Editor's Note: After spending more than 25 years as a graduate-career counselor at the University of Pennsylvania, Julie Miller Vick retired in the summer. In Part 1 of this column, she and her co-author look back at the trends that have created the crisis that academe now faces in graduate education. Part 2 will be published tomorrow.
Jenny: Much of what's being discussed today regarding the weak job market for Ph.D.'s has been a matter of concern for doctoral students, postdocs, their advisers, and their departments for many years. You were involved early on in creating the first career services for doctoral students. How did that movement get started? And what kind of progress has been made?
Julie: On most university campuses, career services had been offered to undergraduates for many years. (Penn, for example, opened its career office in 1926.) But it wasn't until the mid- to late 1970s and into the early 1980s that career centers at a few institutions—including Berkeley, MIT, Penn, and UCLA—started to offer services to graduate students. Other universities started providing career guidance through the graduate dean's office. Before that, career advising for Ph.D.'s was done entirely by the student's adviser.
The first programs on career options for Ph.D.'s were offered in the early 80s. The tenure-track market for Ph.D.'s wasn't strong at the time, but in addition, some Ph.D.'s were letting it be known that they didn't want to pursue academic jobs. Some of them were women with doctorates who wanted a career that felt more family friendly than faculty life. Another factor: Faculty jobs at universities, particularly in the sciences, were changing; scientists were spending more time on grant writing than on research, and many graduate students didn't want that kind of career. It was in that environment that I was hired at Penn by the late Mary Morris Heiberger (and my former colleague in writing the Career Talk column for The Chronicle), to work with her on creating career services for doctoral students.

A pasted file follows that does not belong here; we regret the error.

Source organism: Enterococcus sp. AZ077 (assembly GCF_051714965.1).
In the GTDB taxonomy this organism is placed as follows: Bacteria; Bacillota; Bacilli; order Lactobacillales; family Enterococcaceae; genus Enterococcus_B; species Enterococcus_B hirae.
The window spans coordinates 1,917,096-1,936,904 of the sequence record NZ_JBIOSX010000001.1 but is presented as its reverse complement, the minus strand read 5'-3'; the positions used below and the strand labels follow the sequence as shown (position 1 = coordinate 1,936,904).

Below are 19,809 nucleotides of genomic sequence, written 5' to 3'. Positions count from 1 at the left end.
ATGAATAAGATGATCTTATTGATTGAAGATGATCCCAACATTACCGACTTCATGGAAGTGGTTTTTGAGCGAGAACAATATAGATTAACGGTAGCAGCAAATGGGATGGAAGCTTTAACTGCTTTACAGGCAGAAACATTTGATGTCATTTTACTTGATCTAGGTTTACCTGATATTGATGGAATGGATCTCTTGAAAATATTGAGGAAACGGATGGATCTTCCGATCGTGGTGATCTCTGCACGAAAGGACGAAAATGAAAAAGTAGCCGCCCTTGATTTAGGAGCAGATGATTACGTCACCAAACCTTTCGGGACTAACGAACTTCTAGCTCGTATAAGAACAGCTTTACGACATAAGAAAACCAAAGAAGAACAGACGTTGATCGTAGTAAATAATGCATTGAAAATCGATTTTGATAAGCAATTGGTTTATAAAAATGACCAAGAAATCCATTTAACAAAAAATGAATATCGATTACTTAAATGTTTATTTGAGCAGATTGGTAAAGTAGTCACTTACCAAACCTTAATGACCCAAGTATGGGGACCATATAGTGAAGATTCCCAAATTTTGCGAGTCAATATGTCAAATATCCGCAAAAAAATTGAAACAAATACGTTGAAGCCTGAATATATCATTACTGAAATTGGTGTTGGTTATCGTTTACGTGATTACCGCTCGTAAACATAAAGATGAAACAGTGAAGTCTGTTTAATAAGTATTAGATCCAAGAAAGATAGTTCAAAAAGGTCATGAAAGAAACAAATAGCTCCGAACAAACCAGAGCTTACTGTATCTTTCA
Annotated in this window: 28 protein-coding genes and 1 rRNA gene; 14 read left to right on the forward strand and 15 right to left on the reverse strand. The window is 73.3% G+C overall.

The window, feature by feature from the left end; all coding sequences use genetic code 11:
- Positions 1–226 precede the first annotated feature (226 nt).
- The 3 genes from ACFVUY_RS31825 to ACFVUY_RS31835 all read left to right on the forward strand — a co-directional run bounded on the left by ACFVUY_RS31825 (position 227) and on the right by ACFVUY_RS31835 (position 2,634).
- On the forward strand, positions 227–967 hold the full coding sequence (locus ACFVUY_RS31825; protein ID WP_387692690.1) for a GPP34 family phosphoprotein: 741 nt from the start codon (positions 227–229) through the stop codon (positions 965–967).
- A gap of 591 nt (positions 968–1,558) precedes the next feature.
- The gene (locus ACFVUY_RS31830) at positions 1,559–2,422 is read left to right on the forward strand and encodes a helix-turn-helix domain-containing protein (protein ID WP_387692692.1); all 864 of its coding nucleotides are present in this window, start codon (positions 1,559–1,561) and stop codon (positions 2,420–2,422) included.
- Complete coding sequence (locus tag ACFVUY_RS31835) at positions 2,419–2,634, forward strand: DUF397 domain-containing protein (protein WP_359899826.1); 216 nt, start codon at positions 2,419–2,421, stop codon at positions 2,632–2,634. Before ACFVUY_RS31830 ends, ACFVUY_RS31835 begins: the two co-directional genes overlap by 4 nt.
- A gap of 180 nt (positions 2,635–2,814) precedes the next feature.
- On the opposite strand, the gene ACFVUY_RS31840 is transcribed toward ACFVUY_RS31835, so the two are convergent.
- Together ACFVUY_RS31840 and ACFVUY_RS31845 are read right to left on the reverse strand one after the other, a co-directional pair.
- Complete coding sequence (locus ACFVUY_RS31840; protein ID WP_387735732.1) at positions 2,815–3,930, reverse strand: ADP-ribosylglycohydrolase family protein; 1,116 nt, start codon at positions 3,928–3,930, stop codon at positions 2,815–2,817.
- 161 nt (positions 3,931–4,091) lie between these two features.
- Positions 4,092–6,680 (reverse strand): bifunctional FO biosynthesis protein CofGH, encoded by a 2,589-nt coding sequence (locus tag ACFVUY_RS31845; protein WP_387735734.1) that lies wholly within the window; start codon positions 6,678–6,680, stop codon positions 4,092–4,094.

Jenny: You were hired at about the time that graduate students began to organize in more formal ways. When I was a graduate student, I was very surprised to find that taxes were taken out of my already small stipend. I learned that Congress had eliminated the tax-exempt status of graduate stipends in 1986. That action, I am told, was the catalyst for graduate students from four universities to form the National Association of Graduate and Professional Students in the same year.
Julie: Yes. The association held its first conference in 1988. Graduate students were mobilizing and wanted more of a say in their education. In the summer of 1987, April Hamel, associate dean of the graduate school at Washington University in St. Louis, visited Penn to talk with us about services for graduate students, with the main focus being on professional students.
However, we decided to find out what kinds of resources and services were available for doctoral students at our peer institutions and ended up founding an organization that soon became known as the Graduate Career Consortium. Our first meeting was held in October of 1988 at Penn and attended by career counselors who worked with doctoral students from Brown, Columbia, Harvard, MIT, Penn, Princeton, University of Chicago, and Washington University.
Jenny: In 1989, the now infamous Bowen report ("Prospects for Faculty in the Arts and Sciences: A Study of Factors Affecting Demand and Supply, 1987 to 2012" by William G. Bowen, then president of the Andrew W. Mellon Foundation, and Julie Ann Sosa) was released. News reports like this one in The Chronicle—"Big Faculty Shortages Seen in Humanities and Social Sciences" (a link to that story was recently rediscovered and tweeted by William Pannapacker, a Chronicle columnist who has written quite extensively on graduate-education reform)—predicted a hiring boom. The Bowen study said that "only seven candidates will be available for every 10 positions open"—a prediction that soon proved painfully off the mark.